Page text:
Entschuldung von Staatsunternehmen in Japan
After more than a decade of economic crisis, Japan now again reports constant economic growth due to an increase of capital expenditure and exports. However, the country still faces the problem of its high national debt. According to the Japanese Ministry of Finance, Japan’s national debt amounted in 2005 to 774 trillion yen (approximately 5.15 trillion euro), which corresponds to 151.6% of its nominal GDP, the highest among the industrial countries. These figures do not include the enormous debts of Japan’s state-owned enterprises, which are financed by the national Fiscal Investment and Loan Program. The FILP Program exists as a special budget in addition to the regular national budget and is not included in the official statistics on Japan’s national debt. Japan’s National Railways (JNR) and highway corporations alone carry a burden of former liabilities of 40 trillion yen (approximately 270 billion euro) each.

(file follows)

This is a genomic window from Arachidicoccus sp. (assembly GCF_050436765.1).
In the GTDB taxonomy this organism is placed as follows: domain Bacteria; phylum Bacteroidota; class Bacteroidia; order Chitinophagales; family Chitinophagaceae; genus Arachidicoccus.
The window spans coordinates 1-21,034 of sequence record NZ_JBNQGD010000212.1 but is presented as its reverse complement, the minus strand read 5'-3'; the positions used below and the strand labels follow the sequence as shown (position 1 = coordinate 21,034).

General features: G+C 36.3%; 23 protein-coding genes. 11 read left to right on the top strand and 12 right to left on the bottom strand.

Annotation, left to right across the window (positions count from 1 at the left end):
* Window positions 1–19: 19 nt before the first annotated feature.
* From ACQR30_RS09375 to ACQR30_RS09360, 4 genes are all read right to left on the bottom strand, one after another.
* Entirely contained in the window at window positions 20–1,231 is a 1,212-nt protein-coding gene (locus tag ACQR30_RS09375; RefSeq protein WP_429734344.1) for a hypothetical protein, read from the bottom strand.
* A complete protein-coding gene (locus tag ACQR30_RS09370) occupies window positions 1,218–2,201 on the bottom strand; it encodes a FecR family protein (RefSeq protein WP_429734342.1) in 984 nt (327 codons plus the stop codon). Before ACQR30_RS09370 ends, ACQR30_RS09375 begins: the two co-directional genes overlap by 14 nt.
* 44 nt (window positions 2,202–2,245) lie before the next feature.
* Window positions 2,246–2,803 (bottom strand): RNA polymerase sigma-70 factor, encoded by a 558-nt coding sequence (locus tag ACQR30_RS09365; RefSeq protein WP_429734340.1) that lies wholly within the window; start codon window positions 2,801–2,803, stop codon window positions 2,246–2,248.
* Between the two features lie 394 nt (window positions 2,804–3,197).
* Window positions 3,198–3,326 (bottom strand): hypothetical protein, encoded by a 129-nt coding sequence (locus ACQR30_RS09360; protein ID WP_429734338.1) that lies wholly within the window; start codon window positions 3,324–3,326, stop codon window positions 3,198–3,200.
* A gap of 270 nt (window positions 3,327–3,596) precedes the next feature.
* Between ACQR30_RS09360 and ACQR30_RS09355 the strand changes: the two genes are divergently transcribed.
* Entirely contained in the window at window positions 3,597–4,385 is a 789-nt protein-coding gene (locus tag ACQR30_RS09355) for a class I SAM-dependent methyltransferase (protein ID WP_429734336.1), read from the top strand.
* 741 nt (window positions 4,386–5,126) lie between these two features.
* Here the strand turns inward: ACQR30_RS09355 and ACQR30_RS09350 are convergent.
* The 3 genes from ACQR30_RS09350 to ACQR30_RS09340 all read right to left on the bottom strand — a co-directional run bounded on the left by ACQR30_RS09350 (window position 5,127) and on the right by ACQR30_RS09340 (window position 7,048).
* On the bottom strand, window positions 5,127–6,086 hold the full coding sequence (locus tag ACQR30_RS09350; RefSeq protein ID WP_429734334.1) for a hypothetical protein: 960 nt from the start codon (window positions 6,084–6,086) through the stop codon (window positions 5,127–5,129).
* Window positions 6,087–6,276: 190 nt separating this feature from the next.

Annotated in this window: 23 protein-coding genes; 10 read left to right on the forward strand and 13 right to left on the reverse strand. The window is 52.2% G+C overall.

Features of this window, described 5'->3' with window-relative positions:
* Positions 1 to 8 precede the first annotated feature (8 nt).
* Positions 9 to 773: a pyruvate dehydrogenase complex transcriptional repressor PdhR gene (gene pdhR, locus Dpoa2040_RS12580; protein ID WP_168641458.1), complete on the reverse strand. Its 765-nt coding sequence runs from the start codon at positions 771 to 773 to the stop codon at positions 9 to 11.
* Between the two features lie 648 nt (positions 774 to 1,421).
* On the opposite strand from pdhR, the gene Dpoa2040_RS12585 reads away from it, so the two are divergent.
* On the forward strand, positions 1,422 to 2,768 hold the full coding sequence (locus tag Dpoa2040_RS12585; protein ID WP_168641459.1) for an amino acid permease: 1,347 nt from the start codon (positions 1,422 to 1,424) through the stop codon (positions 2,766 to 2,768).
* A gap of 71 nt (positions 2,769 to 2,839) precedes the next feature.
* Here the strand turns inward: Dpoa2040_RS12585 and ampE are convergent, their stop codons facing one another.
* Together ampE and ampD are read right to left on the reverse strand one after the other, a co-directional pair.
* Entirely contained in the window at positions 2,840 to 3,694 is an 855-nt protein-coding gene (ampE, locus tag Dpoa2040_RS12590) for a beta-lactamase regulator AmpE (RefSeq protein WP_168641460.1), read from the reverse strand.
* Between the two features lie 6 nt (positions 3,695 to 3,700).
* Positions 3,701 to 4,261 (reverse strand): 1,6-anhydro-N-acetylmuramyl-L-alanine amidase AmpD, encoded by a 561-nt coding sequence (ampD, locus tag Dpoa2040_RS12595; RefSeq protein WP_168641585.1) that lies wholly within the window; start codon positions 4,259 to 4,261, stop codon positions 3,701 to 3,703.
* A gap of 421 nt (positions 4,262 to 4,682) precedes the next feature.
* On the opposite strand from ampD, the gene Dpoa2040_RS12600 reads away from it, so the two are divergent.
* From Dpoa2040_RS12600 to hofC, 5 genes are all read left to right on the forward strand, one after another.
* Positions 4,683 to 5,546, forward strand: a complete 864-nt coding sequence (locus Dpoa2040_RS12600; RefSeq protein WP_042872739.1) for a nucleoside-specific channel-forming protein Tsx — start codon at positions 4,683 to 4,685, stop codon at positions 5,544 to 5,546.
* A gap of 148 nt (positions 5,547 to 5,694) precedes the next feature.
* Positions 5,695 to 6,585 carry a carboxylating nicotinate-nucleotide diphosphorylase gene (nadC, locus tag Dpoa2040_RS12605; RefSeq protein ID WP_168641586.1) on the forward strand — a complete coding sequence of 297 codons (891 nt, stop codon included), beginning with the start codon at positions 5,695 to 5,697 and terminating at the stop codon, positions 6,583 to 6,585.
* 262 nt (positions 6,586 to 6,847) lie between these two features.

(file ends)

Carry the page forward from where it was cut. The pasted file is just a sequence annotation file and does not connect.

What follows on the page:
The effort of the Japanese government to reduce the debt of its public corporations dates back to the mid-80s and still continues today, in particular with the ongoing privatization of the Japanese postal services. After a brief overview of Japan’s fiscal system and the nature of Japanese state-owned enterprises, this article will explain the financing of state-owned enterprises by the FILP Program, and in particular the privatization of Japan’s National Railway (JNR), highways, and post office as a means of “slashing the national debt.”
The article comes to the conclusion that only a serious reform of Japan’s fiscal system, which currently still provides for two co-existing budgets, can accomplish lasting debt relief of Japan’s public corporations rather than merely a conversion of their respective debt.